The caramelized cheese around the crust stands out with both great texture and flavor. The crust is thick and crispy on the outside, but chewy in the middle. It’s very filling but a little oily for my preference. Via 313’s red sauce was a standout though. Vibrant red, fresh tasting, and filled with herbs. It complimented the pies well and something about having it on top cleans the palate between bites.

I’m officially on board with Detroit style pizza.

Detroit Pizza

If your splitting hairs, the location I visited technically isn’t a food truck. But since it began as a food truck, and this location is much closer to me then where the truck resides, I hope you’ll overlook this.

Thanks for reading along, now get out there and eat!

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August 7th, 2017

Flavor Blasts: Jamaican Food

Posted in Celebrity Chefs, Food Trucks, Restaurants, Trailer/Street Foods, Trends

foods of Jamaica

Bold, Bright, Beautiful: Jamaican Flavors

When you think of Jamaican flavors you reflexively think of jerk, stews,

Jamaican Cuisine

Courtesy of Island Spice Grill

and curries. What do these dishes have in common? Rich, complex flavors.

The source of these flavors is Jamaica’s abundant use of garlic, ginger, cinnamon, allspice, nutmeg, a variety of chili peppers and citrus fruits, coconut, and soy sauce. You’ll also come across plenty of legumes, sugar cane, plantains, onion, and tamarind offering a plethora of flavor diversity.

This variety is what defines Jamaican cuisine. Influenced by Spanish, African, Indian, and Chinese ancestries, and supported by rich volcanic soil and a damp climate, it’s easy to see how Jamaican cuisine has evolved into such a complex and desirable cuisine. In the U.S., Jamaican and other Caribbean cuisines have boomed spanning the market from fast food (Pollo Tropical) to fine dining (Glady’s).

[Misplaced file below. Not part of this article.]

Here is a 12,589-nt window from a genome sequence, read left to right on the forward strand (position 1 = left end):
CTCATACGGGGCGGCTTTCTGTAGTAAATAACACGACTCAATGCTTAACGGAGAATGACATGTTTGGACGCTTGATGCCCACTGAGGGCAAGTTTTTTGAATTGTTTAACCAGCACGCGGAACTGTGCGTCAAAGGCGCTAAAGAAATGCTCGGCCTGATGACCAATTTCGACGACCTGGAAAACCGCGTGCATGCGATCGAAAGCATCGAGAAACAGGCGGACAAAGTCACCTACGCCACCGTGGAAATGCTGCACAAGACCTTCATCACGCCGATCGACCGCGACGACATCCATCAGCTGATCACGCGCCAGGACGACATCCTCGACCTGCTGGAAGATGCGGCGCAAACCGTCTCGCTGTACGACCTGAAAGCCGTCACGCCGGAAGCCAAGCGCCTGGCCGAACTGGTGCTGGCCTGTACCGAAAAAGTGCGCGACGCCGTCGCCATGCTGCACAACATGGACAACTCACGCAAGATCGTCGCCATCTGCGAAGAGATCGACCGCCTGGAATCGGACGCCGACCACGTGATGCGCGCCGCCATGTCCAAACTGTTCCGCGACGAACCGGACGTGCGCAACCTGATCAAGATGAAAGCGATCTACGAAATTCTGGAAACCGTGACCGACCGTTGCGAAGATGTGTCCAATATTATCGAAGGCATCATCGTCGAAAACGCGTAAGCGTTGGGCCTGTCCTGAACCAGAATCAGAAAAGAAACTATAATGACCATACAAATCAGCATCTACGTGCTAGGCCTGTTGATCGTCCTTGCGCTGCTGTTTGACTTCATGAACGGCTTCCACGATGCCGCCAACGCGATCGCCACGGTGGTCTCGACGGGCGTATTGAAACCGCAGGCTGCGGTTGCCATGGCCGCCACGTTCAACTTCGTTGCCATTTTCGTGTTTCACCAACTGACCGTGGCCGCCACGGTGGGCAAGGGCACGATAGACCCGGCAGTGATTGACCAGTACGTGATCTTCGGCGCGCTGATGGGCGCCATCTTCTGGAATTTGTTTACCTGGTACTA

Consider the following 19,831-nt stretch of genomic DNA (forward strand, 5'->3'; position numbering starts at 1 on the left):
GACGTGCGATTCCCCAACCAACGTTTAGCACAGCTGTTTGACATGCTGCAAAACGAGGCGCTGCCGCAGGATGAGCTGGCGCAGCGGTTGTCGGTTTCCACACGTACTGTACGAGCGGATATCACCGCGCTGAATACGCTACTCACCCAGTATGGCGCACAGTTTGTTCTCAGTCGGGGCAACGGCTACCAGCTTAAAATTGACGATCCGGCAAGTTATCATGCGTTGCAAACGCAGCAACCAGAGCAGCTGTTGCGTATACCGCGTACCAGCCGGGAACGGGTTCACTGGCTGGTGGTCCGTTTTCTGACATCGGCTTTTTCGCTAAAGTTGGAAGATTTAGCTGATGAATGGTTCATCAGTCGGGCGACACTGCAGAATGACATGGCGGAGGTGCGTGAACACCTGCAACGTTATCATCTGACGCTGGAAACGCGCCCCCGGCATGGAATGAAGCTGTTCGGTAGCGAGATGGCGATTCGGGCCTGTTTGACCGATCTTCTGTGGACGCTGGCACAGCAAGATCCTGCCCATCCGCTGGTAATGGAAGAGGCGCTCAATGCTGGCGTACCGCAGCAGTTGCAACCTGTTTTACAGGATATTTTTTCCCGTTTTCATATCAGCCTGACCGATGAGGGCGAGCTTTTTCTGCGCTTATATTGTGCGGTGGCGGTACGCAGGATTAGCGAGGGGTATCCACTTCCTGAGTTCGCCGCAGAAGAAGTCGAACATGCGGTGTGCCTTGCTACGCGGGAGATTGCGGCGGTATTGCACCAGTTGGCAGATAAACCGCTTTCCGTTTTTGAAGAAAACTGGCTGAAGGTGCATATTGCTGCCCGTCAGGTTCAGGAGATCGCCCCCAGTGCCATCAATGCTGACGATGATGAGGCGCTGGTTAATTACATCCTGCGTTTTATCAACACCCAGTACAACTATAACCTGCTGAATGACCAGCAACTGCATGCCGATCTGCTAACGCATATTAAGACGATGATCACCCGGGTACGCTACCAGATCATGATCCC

Jamaican foodsWith such progress comes culinary innovation. One example of this comes with Chef Nigel Spence of Ripe Kitchen and Bar in New York, who uses pimento wood chips to slow smoke chicken before seasoning it with jerk. This reaches back to the traditional essence of jerk, where pimento wood was used in fires to grill meats over high heat. Another is the roaming Island Spice Grill food cart in New York. They have combined traditional Jamaican jerk flavors with a masterful social media platform to create a cult following of diners who anxiously await daily posts to find out where they will be positioning their cart.

Time will tell what will come with the future of Jamaican cuisine as it intertwines with American culture and a fusion of other cuisines. Personally, I’m excited to see. But until then, get out there and explore what Jamaican food your city has to offer.

Cheers!

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April 24th, 2017

Restaurant Review: Kemuri Tatsu-Ya

Posted in Fire, Food Trends, Restaurants, Reviews, Smoke

Kemuri Tatsu-Ya Reviews

Kemuri Tatsu-Ya Review

IRASSHAIMASE! Or, “Welcome to our place,” (roughly translated at best) is how every diner is enthusiastically greeted at Chefs Aikawa and Matsumoto’s new restaurant, Kemuri Tatsu-YA. Originated from the Japanese word for smoke, Kemuri is a thoughtful blend of Texas fare and traditional Japanese izakaya plates.

I was particularly excited to dine here, not only because I expected the food to be top notch, but also because it combines two national trends I recently wrote about: Fire/smoke flavors and the explosion of Japanese izakayas.

The restaurant itself lies on East 2nd St. in the Holly neighborhood, in what used to be the home of Live Oak Barbecue. The interior combines the street art loving design and flair of the Ramen Tatsu-Ya locations with a hodgepodge of Texas based pictures and knickknacks.

Enough of that though, you came here for the food, and there’s LOTS to cover. So, let’s get to it.